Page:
Movies

MFA presents monthlong tribute to Harry Dean Stanton

Harry Dean Stanton in “Lucky.”
Magnolia Pictures
Harry Dean Stanton in “Lucky.”

When Harry Dean Stanton spoke, there was nothing to it. That’s the beauty of the late, one-of-a-kind actor: There was seriously nothing to it.

Stanton lived by the Buddhist philosophy of emptiness and aspired to the “non-self,” as he often acknowledged. Yet he insisted he was no Buddhist.

“I’m nothing,” he says in the 2012 documentary “Harry Dean Stanton: Partly Fiction,” which screens as part of “Harry Dean Stanton: Say Something True,” the Museum of Fine Arts’ monthlong tribute to the actor. “It’s a relief, isn’t it? When you’re nothing, there’s no problems.”

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In more than 60 years on camera, Stanton played a long list of characters who had their share of problems, and then some. They were jailbirds (“Cool Hand Luke”) and wanderers (“Paris, Texas”), struggling single dads (“Pretty in Pink”) and stroke victims (“The Straight Story”).

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But Stanton, a slightly built Kentucky native with a hangdog look and a scrappy attitude, knew just how to convey the sense, whatever the role, that nothing really matters. It’s a cosmology that makes “Lucky” — the eccentric little movie that premiered in September, just after Stanton’s death at 91 — an apt capstone to his career.

Stanton, in a rare leading role, plays the title character, a cranky World War II veteran who lives by himself in the desert, profoundly affecting the regulars on his daily rounds — diner, corner grocer, cocktail lounge — very much in spite of himself. “You’re nothing!” he barks at the owner of the diner, and gets the same heartfelt greeting in return.

“Lucky,” which screens three times in December as part of the MFA’s 15-film retrospective, is a kind of feature-length poem, according to the film’s director, John Carroll Lynch. The film “illuminates the endgame of the worldview Harry espoused,” says Lynch, the actor (“Fargo,” “The Founder”) and first-time director, on the phone during a promotional tour in Europe. “And it adds something — that sense of joy. The sense that mortality can bring meaning.”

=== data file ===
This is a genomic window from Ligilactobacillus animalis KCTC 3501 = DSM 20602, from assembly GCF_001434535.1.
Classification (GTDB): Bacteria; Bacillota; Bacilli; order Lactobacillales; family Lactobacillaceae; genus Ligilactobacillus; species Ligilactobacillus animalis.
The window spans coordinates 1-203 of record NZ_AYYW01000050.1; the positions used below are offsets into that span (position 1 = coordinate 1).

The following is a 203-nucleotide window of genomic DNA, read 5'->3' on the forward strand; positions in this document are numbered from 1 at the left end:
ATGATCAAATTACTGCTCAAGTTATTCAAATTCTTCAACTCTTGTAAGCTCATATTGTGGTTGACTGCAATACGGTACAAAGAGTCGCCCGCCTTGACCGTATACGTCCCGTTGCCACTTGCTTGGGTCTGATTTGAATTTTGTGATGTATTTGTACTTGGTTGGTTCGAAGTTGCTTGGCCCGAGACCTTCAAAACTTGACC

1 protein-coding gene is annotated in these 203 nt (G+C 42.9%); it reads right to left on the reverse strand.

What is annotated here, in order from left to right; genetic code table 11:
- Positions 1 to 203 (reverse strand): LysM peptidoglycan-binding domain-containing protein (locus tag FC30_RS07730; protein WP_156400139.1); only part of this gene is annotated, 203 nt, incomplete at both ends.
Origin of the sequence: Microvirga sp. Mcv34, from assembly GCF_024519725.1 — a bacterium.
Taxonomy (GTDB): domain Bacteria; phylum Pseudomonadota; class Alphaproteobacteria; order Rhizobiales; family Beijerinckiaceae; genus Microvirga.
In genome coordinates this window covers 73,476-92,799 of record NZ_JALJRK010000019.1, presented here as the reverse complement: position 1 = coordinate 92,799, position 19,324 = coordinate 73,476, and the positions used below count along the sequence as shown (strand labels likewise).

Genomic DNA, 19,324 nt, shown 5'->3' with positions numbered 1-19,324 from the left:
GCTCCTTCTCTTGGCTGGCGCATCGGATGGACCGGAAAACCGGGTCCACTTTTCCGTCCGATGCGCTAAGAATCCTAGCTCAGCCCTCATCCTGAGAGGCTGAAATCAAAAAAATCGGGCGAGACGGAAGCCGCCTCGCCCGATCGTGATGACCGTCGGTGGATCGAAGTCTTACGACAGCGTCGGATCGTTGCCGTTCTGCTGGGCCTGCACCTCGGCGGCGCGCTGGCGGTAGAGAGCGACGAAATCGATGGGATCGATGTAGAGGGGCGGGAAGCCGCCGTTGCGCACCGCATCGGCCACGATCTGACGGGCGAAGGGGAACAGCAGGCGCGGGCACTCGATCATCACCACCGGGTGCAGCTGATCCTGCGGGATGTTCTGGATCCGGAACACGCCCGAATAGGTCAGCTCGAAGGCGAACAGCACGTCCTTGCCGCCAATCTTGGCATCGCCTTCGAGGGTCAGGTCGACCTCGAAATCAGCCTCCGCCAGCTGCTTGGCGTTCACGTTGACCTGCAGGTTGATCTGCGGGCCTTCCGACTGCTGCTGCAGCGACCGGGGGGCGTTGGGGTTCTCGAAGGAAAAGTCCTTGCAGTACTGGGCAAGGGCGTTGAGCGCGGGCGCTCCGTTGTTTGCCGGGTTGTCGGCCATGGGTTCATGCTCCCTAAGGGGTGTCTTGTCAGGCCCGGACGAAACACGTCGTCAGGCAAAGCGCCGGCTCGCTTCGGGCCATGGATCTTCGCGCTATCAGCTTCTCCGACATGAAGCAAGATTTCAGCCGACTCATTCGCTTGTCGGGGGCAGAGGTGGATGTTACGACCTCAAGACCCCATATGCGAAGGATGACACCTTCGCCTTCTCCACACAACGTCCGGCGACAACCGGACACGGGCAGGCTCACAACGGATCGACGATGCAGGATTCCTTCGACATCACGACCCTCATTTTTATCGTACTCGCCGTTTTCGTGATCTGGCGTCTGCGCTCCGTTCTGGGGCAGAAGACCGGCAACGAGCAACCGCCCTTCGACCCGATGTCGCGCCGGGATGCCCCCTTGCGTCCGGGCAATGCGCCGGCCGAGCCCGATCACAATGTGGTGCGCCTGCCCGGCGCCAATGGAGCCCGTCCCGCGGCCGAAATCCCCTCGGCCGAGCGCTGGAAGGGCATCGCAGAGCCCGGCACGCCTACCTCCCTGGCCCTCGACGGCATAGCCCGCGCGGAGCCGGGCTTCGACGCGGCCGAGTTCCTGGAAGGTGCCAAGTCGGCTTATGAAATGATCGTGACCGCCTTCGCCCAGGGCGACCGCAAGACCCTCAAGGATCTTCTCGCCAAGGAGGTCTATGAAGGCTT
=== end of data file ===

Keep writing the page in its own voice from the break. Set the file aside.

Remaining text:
Like Lynch, Sophie Huber first met Stanton at his home away from home, the landmark Hollywood canteen Dan Tana’s. A native of Switzerland who moved to LA in the early 1990s to study acting at the Lee Strasberg Institute, Huber was friends with Stanton for 20 years before she finally persuaded him to let her make “Partly Fiction,” which she directed. Over the years, while living in Berlin and elsewhere, she kept up a long-distance bond with Stanton by phone.

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Their phone calls were typically long and aimless, she says in a Skype interview. “That was the great thing with Harry. You wouldn’t have to perform or be interesting. You could just kind of be.

“That’s what was really exciting about his whole philosophy, the way he chose to make sense of his life — present and in the moment.”

Her film project began when Stanton grudgingly agreed to record some of his favorite songs, including “Blue Bayou” and “Everybody’s Talkin’.”

“I loved the way he sang, but nobody ever recorded him,” says Huber. “People had asked, but he always said no.”

“Harry Dean Stanton: Partly Fiction” was Huber’s first film. She’s currently wrapping up edits on her second, a history of the Blue Note Records jazz label.

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“That’s because of Harry, too,” she explains: Blue Note President Don Was has told her he’s a big fan of her directorial debut.

Stanton was “among the last of the great supporting actors,” the film critic David Thomson once wrote, describing him as having a face “like the road in the West.” Like “Paris, Texas,” Stanton’s other big starring role, “Lucky” makes the most of the character’s oneness with the landscape. Co-written by Drago Sumonja and Logan Sparks, who worked for years as Stanton’s assistant, “Lucky” is a dusty trail in a world of busy highways with mega-malls crowding every exit.

“This movie is very meaningful to me,” says Lynch. “Maybe if you can change somebody’s heart or help somebody through something difficult, then you’ve done your job.”

There’s a certain strain of “small” film, he says, that can do something no noisy blockbuster can manage. That kind of film was Stanton’s specialty.

Years from now, Lynch says, he hopes a few film buffs will be sitting having a beer, talking about the obscure films that taught them something about what it means to live this strange life.

“And I hope they include ‘Lucky’ on the list.”

James Sullivan can be reached at jamesgsullivan@gmail.com. Follow him on Twitter @sullivanjames.